When Esther N McCarthy subjected herself to a sartorial analysis from Gok Wan ahead of his fashion roadshow, the celebrity stylist didn’t hold back...
What does one wear to interview a fashion stylist? I ponder this as I stand in front of my wardrobe about ten minutes before I have to leave for the train to Dublin to meet, not just any old fashion stylist, but also one of my very favourite TV personalities. The inimitable Gok Wan.
I adored his How To Look Good Naked show and I’m very much looking forward to hearing what he thinks I should do with my bangers.
I have three photographs of myself wearing different outfits for him to critique. Because I am a masochist and because I genuinely could do with a bit of help. I need a Fairy Gok Mother to show me the way.
I was always a bit puzzled by the premise of the Channel 4 show, though. I think I look magnificent in the nip, it’s the dressing up part that’s the problem. Your outfit conveys so much about you, it signals to the world who you are and how you feel, it’s the very essence of your personality via fabric and colour and accessories.
As I peer into my wardrobe, there’s so many different styles of crap, I panic there’s a very real chance I have an undiagnosed personality disorder.
In the end I wear a black pair of jeans with a bleach effect on them (the husband and kids fall around the place everytime I wear them. She PAID to have them look like that, they tell each other, slapping their knees and wiping their eyes. Note to self: Punish cruel family later).
But Gok will think they’re cool, right? Oh God, am I too old to be wearing bleachy jeans? I put a v-neck black top on, because rule number one of having ample bangers is wear a v-neck, this I’ve learned from Gok.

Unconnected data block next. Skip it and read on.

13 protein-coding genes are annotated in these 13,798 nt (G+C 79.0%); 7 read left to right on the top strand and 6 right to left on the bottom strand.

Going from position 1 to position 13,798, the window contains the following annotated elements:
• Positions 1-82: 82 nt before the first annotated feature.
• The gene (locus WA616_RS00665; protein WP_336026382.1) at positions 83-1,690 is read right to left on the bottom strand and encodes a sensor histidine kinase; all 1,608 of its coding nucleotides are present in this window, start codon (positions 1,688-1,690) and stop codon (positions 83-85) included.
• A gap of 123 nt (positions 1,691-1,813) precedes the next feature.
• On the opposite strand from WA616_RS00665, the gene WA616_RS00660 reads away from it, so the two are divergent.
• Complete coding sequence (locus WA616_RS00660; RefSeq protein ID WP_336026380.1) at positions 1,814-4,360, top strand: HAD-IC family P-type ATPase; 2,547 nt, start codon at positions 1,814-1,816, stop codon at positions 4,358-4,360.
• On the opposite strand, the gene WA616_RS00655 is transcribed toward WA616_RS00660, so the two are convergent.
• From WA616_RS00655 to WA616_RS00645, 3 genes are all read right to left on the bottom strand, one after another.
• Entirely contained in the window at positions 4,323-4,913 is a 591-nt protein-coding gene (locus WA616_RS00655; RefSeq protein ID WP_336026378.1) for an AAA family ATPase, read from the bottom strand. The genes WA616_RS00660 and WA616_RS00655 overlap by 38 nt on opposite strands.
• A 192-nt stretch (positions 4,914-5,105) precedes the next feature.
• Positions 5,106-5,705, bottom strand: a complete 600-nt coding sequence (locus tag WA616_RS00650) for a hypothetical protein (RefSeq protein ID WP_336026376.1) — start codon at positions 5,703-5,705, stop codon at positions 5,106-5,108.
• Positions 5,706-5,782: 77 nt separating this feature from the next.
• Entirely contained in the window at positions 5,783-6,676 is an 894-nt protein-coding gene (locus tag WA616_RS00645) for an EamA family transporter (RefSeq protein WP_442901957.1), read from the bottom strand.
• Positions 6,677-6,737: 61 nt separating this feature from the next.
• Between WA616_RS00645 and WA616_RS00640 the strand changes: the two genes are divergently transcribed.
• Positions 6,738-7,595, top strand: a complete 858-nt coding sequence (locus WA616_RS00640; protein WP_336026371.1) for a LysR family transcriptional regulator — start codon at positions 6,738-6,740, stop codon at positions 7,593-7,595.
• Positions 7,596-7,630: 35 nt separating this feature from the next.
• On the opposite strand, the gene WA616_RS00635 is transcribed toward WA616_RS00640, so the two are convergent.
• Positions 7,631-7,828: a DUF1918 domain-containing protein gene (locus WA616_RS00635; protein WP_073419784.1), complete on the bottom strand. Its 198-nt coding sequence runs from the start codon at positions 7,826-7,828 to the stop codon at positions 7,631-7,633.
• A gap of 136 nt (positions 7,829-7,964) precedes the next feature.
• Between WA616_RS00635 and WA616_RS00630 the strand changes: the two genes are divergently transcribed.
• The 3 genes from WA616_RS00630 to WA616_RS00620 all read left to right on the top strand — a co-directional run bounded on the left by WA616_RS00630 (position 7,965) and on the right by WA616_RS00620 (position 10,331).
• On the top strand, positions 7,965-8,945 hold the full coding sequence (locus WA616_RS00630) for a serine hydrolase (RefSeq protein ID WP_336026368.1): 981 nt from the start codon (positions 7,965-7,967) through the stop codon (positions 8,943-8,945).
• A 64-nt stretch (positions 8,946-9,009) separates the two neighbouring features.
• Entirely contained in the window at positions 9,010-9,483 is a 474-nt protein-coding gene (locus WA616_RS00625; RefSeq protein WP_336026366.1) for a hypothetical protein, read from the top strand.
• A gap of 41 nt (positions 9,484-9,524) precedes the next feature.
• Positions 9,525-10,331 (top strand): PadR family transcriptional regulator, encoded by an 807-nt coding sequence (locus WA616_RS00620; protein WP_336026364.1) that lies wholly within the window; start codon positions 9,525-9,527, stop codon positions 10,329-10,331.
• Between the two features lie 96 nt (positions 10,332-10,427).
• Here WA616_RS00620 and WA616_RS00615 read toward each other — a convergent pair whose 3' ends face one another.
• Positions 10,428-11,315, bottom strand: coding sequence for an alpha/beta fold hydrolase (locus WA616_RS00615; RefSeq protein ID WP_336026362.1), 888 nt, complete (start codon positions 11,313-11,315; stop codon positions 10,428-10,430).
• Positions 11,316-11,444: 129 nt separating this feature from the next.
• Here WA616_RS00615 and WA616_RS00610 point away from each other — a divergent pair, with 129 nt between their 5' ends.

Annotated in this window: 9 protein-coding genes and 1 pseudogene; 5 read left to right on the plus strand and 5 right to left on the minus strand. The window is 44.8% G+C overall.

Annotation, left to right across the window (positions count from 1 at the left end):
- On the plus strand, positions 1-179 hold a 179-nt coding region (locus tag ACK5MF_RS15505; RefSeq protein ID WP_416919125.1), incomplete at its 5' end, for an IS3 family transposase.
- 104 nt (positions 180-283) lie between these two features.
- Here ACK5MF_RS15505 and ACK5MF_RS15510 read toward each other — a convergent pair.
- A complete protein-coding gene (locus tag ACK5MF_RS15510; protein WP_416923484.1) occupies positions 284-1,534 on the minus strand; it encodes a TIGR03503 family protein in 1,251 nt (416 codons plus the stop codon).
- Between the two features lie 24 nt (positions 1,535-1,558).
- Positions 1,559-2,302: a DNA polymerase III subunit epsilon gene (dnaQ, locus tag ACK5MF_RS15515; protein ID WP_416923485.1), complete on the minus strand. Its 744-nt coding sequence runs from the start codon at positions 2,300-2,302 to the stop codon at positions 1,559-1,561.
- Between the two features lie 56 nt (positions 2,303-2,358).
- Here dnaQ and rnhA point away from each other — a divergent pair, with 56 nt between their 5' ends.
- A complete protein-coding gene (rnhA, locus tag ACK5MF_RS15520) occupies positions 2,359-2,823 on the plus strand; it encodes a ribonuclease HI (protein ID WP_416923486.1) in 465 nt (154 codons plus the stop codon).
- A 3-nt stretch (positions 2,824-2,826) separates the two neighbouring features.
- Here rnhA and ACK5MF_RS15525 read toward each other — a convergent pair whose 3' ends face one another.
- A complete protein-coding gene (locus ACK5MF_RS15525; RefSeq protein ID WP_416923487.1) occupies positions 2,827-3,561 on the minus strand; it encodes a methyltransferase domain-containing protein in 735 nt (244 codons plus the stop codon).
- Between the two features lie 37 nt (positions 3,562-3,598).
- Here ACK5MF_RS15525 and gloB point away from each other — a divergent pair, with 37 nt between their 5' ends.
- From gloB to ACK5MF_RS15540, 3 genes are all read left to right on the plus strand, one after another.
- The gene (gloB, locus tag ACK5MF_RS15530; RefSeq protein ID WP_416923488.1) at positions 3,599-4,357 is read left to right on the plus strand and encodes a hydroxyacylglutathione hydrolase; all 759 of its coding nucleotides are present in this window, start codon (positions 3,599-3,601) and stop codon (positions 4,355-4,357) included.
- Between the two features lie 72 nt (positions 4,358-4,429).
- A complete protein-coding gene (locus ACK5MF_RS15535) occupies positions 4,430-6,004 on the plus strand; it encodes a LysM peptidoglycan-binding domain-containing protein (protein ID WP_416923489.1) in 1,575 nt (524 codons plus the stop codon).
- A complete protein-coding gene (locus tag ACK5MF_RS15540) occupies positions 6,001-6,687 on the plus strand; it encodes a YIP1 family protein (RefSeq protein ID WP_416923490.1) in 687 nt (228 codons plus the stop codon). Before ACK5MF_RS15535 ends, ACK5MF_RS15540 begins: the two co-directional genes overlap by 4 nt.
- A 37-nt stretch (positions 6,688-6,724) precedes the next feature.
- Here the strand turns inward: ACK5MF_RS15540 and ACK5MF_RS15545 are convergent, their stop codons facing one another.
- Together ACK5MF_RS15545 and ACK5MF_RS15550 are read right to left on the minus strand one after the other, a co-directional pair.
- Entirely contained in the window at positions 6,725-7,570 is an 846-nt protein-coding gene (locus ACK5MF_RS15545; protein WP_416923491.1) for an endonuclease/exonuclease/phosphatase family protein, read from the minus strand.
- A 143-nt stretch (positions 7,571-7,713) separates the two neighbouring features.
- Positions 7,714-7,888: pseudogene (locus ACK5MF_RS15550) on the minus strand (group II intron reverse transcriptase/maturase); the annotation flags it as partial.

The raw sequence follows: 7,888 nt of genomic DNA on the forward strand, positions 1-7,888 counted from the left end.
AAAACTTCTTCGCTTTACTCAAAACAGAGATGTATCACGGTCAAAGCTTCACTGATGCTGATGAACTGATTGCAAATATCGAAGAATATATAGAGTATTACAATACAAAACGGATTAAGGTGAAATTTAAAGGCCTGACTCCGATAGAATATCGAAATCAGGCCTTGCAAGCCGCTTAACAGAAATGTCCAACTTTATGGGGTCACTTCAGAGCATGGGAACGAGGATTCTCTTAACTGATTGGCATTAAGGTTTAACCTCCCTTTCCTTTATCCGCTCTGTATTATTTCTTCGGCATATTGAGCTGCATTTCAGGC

But he said that in 2006, does it still apply? I add a waterfall style faux leather jacket that I think makes me look skinny but I’m probably only fooling myself.
I pair this magnificent ensemble with a giant bright yellow scarf, because it’s cold today and yellow makes me happy. (Gok will probably burst into spontaneous applause when he cops it. I’m rock solid with the scarf choice.) I finish it off a pair of silver boots I love because I can walk comfortably in them and hello, they’re SILVER. Although... anytime I wear them to work I get Rocky Horror Picture Show references and one colleague literally pointed at my feet and laughed for a full minute. Maybe I should change into the polka dot dress and heels. Spots are trendy, right? Gah! No time, the taxi is here.
I meet Gok in Dublin’s Westbury Hotel. He’s here to promote the series of Irish fashion brunches he’s hosting with makeup queen Danielle Mahon. He’s been up since 4am doing radio, print and TV interviews all day long. Dressed in black pants and shoes and slouchy vertically striped sweater, with a cheeky patterned sock, he is bursting with energy. He’s warm, funny, he makes everyone feel at ease and it’s like meeting an old friend as we air kiss. I hand him flowers; yes, I’m a lickarse, what about it?
“Ooh, thank you so much darling,” he says before asking one of this team to bring him his handbag. “I’m just going to get my nasal spray.” He’s allergic to the flowers. Good start.
So Gok! I’m 40, I’m clearing out my wardrobe, here’s three pictures of me in clothes I wear. Help.
He perks up at the challenge, grabs my notepad and pen from me and says: “Right! Let’s do a consultation, I need a little background.” He fires off questions about my family, favourite song as a child, favourite holiday, subjects in school. He then appraises the pictures and analyses how I’m holding myself.
“First, the way you stand, you like your legs, it’s the part of your body you don’t mind showing off. Because of all the sport you played you don’t like your shoulders, you felt defeminised because of it, there’s a width up there.
“You tell all your stories through your legs, you’ve got the ripped jeans and the jacket hanging to mid length, there’s lots of covering up the upper body.